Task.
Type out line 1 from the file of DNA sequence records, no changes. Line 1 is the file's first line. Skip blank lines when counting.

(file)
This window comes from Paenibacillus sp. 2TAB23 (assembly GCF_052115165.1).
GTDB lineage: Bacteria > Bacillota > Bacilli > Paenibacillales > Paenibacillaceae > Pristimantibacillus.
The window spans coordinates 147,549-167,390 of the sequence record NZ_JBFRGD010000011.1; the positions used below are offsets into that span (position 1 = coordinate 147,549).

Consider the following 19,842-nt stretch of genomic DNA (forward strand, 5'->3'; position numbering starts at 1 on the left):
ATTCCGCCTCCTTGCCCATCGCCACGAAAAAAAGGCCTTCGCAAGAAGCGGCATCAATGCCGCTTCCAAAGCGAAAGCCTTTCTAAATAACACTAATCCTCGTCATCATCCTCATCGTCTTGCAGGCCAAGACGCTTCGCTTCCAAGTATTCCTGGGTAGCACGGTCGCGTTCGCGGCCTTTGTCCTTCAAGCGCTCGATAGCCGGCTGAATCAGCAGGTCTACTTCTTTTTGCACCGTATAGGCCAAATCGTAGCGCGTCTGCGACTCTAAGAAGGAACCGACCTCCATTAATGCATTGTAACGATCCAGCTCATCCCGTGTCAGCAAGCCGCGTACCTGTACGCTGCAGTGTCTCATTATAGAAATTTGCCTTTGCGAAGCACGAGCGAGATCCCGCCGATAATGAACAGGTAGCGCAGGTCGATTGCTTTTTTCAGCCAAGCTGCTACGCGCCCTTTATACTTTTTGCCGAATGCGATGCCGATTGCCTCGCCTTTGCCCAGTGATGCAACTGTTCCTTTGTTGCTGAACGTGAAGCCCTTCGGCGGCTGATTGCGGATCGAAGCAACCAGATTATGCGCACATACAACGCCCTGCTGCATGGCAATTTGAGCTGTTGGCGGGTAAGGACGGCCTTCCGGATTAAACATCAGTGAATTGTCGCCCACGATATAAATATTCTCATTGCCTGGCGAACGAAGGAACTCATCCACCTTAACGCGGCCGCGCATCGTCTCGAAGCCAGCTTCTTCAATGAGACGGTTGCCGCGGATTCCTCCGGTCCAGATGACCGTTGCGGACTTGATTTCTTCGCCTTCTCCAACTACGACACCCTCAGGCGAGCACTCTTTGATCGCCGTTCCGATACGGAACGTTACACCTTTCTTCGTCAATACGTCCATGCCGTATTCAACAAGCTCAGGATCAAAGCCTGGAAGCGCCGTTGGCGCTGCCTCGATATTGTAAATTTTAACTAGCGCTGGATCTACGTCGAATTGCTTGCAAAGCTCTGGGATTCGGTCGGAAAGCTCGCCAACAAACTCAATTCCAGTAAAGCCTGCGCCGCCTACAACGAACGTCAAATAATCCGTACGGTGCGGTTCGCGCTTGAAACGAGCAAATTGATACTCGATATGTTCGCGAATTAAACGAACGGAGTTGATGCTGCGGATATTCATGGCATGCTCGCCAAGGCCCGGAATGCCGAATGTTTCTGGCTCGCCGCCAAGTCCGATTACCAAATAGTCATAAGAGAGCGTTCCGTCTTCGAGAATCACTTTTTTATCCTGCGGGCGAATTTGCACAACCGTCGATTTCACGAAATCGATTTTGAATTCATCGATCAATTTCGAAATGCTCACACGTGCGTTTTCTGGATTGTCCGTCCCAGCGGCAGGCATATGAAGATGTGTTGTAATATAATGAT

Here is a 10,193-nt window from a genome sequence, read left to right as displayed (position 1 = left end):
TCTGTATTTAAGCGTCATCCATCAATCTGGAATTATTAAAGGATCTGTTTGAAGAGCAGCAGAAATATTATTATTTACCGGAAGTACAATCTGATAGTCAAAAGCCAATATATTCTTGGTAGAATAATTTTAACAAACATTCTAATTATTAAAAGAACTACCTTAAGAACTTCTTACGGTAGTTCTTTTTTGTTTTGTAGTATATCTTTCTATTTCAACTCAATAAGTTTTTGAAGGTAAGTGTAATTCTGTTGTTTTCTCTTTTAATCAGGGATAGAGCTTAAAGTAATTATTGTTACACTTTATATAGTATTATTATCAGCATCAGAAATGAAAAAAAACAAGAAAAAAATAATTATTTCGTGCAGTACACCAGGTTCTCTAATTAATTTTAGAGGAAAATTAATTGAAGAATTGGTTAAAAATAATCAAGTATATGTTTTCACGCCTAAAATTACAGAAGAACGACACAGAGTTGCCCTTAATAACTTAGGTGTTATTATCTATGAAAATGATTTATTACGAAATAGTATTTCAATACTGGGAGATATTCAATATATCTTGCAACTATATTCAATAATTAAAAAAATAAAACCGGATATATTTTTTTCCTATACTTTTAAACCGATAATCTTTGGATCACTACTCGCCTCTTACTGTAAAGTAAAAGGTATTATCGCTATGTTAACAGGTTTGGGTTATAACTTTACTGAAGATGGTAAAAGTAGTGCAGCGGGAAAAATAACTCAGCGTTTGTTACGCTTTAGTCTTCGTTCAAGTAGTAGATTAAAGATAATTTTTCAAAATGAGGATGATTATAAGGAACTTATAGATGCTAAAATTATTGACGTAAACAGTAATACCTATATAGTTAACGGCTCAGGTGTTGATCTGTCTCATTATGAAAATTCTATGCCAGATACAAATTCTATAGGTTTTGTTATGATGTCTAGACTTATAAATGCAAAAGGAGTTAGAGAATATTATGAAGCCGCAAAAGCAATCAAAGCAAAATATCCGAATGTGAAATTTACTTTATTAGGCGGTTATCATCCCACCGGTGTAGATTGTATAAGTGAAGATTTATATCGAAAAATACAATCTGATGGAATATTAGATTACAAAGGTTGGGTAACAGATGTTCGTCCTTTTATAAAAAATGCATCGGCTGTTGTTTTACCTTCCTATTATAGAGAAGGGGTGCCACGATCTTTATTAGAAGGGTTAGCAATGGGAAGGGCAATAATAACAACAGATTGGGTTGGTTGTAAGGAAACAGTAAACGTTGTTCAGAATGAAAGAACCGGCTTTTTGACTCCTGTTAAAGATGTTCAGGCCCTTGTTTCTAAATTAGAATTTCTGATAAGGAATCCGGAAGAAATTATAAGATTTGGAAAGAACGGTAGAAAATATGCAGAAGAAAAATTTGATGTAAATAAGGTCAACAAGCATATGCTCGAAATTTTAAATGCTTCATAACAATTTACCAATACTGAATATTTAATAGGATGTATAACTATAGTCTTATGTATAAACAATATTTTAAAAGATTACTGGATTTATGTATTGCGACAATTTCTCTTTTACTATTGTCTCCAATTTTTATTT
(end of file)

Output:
This window comes from Paenibacillus sp. 2TAB23 (assembly GCF_052115165.1).